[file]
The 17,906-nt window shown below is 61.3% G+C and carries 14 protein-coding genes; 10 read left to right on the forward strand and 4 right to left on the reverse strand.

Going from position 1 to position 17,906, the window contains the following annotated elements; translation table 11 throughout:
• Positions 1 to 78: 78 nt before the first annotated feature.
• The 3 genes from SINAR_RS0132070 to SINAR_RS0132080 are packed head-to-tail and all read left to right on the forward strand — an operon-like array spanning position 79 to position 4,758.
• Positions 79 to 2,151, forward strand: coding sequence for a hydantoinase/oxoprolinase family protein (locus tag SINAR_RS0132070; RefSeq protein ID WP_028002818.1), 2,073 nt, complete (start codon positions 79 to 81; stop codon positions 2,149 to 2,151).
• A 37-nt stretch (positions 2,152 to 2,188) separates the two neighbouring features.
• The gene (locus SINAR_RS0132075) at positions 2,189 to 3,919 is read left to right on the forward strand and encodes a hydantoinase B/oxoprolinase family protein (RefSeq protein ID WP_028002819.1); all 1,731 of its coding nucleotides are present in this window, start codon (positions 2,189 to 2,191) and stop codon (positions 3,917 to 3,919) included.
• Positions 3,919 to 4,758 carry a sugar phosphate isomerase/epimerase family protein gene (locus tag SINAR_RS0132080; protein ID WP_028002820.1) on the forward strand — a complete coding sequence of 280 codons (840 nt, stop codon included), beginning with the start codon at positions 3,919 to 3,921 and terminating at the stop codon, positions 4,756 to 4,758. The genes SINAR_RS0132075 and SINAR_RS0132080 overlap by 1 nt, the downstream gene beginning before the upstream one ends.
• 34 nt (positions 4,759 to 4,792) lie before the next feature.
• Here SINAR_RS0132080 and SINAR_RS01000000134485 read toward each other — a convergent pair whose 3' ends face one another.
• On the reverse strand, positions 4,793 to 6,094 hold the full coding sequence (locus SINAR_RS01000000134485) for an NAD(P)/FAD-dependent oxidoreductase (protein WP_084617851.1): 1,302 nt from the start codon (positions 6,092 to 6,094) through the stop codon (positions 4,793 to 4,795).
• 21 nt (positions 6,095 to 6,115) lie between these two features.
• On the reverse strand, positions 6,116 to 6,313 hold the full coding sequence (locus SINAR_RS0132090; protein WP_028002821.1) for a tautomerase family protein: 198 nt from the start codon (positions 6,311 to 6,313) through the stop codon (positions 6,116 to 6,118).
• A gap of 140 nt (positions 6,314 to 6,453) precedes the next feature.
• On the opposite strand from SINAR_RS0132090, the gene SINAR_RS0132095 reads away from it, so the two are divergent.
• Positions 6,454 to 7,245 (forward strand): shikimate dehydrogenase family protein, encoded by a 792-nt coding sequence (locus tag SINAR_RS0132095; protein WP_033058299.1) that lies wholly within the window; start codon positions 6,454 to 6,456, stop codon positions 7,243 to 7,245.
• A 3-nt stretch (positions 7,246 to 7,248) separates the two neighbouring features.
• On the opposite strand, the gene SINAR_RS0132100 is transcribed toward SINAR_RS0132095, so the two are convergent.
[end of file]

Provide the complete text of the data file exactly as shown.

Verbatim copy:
The 17,906-nt window shown below is 61.3% G+C and carries 14 protein-coding genes; 10 read left to right on the forward strand and 4 right to left on the reverse strand.

Going from position 1 to position 17,906, the window contains the following annotated elements; translation table 11 throughout:
• Positions 1 to 78: 78 nt before the first annotated feature.
• The 3 genes from SINAR_RS0132070 to SINAR_RS0132080 are packed head-to-tail and all read left to right on the forward strand — an operon-like array spanning position 79 to position 4,758.
• Positions 79 to 2,151, forward strand: coding sequence for a hydantoinase/oxoprolinase family protein (locus tag SINAR_RS0132070; RefSeq protein ID WP_028002818.1), 2,073 nt, complete (start codon positions 79 to 81; stop codon positions 2,149 to 2,151).
• A 37-nt stretch (positions 2,152 to 2,188) separates the two neighbouring features.
• The gene (locus SINAR_RS0132075) at positions 2,189 to 3,919 is read left to right on the forward strand and encodes a hydantoinase B/oxoprolinase family protein (RefSeq protein ID WP_028002819.1); all 1,731 of its coding nucleotides are present in this window, start codon (positions 2,189 to 2,191) and stop codon (positions 3,917 to 3,919) included.
• Positions 3,919 to 4,758 carry a sugar phosphate isomerase/epimerase family protein gene (locus tag SINAR_RS0132080; protein ID WP_028002820.1) on the forward strand — a complete coding sequence of 280 codons (840 nt, stop codon included), beginning with the start codon at positions 3,919 to 3,921 and terminating at the stop codon, positions 4,756 to 4,758. The genes SINAR_RS0132075 and SINAR_RS0132080 overlap by 1 nt, the downstream gene beginning before the upstream one ends.
• 34 nt (positions 4,759 to 4,792) lie before the next feature.
• Here SINAR_RS0132080 and SINAR_RS01000000134485 read toward each other — a convergent pair whose 3' ends face one another.
• On the reverse strand, positions 4,793 to 6,094 hold the full coding sequence (locus SINAR_RS01000000134485) for an NAD(P)/FAD-dependent oxidoreductase (protein WP_084617851.1): 1,302 nt from the start codon (positions 6,092 to 6,094) through the stop codon (positions 4,793 to 4,795).
• 21 nt (positions 6,095 to 6,115) lie between these two features.
• On the reverse strand, positions 6,116 to 6,313 hold the full coding sequence (locus SINAR_RS0132090; protein WP_028002821.1) for a tautomerase family protein: 198 nt from the start codon (positions 6,311 to 6,313) through the stop codon (positions 6,116 to 6,118).
• A gap of 140 nt (positions 6,314 to 6,453) precedes the next feature.
• On the opposite strand from SINAR_RS0132090, the gene SINAR_RS0132095 reads away from it, so the two are divergent.
• Positions 6,454 to 7,245 (forward strand): shikimate dehydrogenase family protein, encoded by a 792-nt coding sequence (locus tag SINAR_RS0132095; protein WP_033058299.1) that lies wholly within the window; start codon positions 6,454 to 6,456, stop codon positions 7,243 to 7,245.
• A 3-nt stretch (positions 7,246 to 7,248) separates the two neighbouring features.
• On the opposite strand, the gene SINAR_RS0132100 is transcribed toward SINAR_RS0132095, so the two are convergent.